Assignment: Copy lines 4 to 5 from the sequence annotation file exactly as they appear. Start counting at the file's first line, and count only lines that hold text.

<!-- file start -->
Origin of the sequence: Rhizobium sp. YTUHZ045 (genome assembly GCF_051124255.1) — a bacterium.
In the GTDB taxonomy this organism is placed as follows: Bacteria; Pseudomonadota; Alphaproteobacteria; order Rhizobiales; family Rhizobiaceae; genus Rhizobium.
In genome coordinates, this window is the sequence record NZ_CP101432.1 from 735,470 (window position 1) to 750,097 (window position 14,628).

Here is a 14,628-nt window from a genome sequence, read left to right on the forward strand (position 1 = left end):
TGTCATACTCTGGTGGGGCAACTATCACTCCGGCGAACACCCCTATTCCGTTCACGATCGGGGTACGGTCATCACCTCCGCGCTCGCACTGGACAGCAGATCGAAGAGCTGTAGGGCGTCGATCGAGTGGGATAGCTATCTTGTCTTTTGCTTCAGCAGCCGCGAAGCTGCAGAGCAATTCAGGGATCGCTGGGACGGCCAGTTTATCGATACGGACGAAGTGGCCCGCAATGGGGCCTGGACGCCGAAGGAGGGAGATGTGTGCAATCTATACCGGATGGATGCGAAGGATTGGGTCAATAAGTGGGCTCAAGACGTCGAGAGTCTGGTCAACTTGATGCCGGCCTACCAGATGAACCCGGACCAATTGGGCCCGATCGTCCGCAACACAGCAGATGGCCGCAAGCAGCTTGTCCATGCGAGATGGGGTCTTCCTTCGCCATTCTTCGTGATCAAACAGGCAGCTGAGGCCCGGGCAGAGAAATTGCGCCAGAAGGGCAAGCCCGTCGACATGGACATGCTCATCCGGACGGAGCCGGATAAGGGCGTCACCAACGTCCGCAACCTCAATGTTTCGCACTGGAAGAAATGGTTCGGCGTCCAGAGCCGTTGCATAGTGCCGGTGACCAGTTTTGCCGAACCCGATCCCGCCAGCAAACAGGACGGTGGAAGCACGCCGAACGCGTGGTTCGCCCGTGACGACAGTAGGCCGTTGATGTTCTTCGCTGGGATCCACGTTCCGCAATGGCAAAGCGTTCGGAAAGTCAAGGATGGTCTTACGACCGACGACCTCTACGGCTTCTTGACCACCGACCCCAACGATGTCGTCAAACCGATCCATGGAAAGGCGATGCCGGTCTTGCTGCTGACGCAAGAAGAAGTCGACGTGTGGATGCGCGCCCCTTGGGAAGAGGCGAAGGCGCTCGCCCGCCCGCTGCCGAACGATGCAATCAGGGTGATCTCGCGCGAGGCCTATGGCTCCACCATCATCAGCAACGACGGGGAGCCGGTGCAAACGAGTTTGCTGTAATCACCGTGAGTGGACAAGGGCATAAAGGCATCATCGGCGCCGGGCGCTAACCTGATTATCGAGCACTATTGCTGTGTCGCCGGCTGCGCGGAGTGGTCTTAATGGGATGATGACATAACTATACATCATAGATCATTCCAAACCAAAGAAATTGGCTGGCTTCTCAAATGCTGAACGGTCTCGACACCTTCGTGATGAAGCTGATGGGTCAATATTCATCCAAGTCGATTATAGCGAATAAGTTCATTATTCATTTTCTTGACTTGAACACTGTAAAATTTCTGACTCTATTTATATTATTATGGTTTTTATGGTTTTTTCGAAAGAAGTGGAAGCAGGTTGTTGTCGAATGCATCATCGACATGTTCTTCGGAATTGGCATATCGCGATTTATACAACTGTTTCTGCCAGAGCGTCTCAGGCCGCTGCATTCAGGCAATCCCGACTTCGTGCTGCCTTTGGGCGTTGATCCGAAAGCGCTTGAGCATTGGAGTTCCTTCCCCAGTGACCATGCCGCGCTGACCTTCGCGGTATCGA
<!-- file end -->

Here is a 14,628-nt window from a genome sequence, read left to right on the forward strand (position 1 = left end):
TGTCATACTCTGGTGGGGCAACTATCACTCCGGCGAACACCCCTATTCCGTTCACGATCGGGGTACGGTCATCACCTCCGCGCTCGCACTGGACAGCAGATCGAAGAGCTGTAGGGCGTCGATCGAGTGGGATAGCTATCTTGTCTTTTGCTTCAGCAGCCGCGAAGCTGCAGAGCAATTCAGGGATCGCTGGGACGGCCAGTTTATCGATACGGACGAAGTGGCCCGCAATGGGGCCTGGACGCCGAAGGAGGGAGATGTGTGCAATCTATACCGGATGGATGCGAAGGATTGGGTCAATAAGTGGGCTCAAGACGTCGAGAGTCTGGTCAACTTGATGCCGGCCTACCAGATGAACCCGGACCAATTGGGCCCGATCGTCCGCAACACAGCAGATGGCCGCAAGCAGCTTGTCCATGCGAGATGGGGTCTTCCTTCGCCATTCTTCGTGATCAAACAGGCAGCTGAGGCCCGGGCAGAGAAATTGCGCCAGAAGGGCAAGCCCGTCGACATGGACATGCTCATCCGGACGGAGCCGGATAAGGGCGTCACCAACGTCCGCAACCTCAATGTTTCGCACTGGAAGAAATGGTTCGGCGTCCAGAGCCGTTGCATAGTGCCGGTGACCAGTTTTGCCGAACCCGATCCCGCCAGCAAACAGGACGGTGGAAGCACGCCGAACGCGTGGTTCGCCCGTGACGACAGTAGGCCGTTGATGTTCTTCGCTGGGATCCACGTTCCGCAATGGCAAAGCGTTCGGAAAGTCAAGGATGGTCTTACGACCGACGACCTCTACGGCTTCTTGACCACCGACCCCAACGATGTCGTCAAACCGATCCATGGAAAGGCGATGCCGGTCTTGCTGCTGACGCAAGAAGAAGTCGACGTGTGGATGCGCGCCCCTTGGGAAGAGGCGAAGGCGCTCGCCCGCCCGCTGCCGAACGATGCAATCAGGGTGATCTCGCGCGAGGCCTATGGCTCCACCATCATCAGCAACGACGGGGAGCCGGTGCAAACGAGTTTGCTGTAATCACCGTGAGTGGACAAGGGCATAAAGGCATCATCGGCGCCGGGCGCTAACCTGATTATCGAGCACTATTGCTGTGTCGCCGGCTGCGCGGAGTGGTCTTAATGGGATGATGACATAACTATACATCATAGATCATTCCAAACCAAAGAAATTGGCTGGCTTCTCAAATGCTGAACGGTCTCGACACCTTCGTGATGAAGCTGATGGGTCAATATTCATCCAAGTCGATTATAGCGAATAAGTTCATTATTCATTTTCTTGACTTGAACACTGTAAAATTTCTGACTCTATTTATATTATTATGGTTTTTATGGTTTTTTCGAAAGAAGTGGAAGCAGGTTGTTGTCGAATGCATCATCGACATGTTCTTCGGAATTGGCATATCGCGATTTATACAACTGTTTCTGCCAGAGCGTCTCAGGCCGCTGCATTCAGGCAATCCCGACTTCGTGCTGCCTTTGGGCGTTGATCCGAAAGCGCTTGAGCATTGGAGTTCCTTCCCCAGTGACCATGCCGCGCTGACCTTCGCGGTATCGA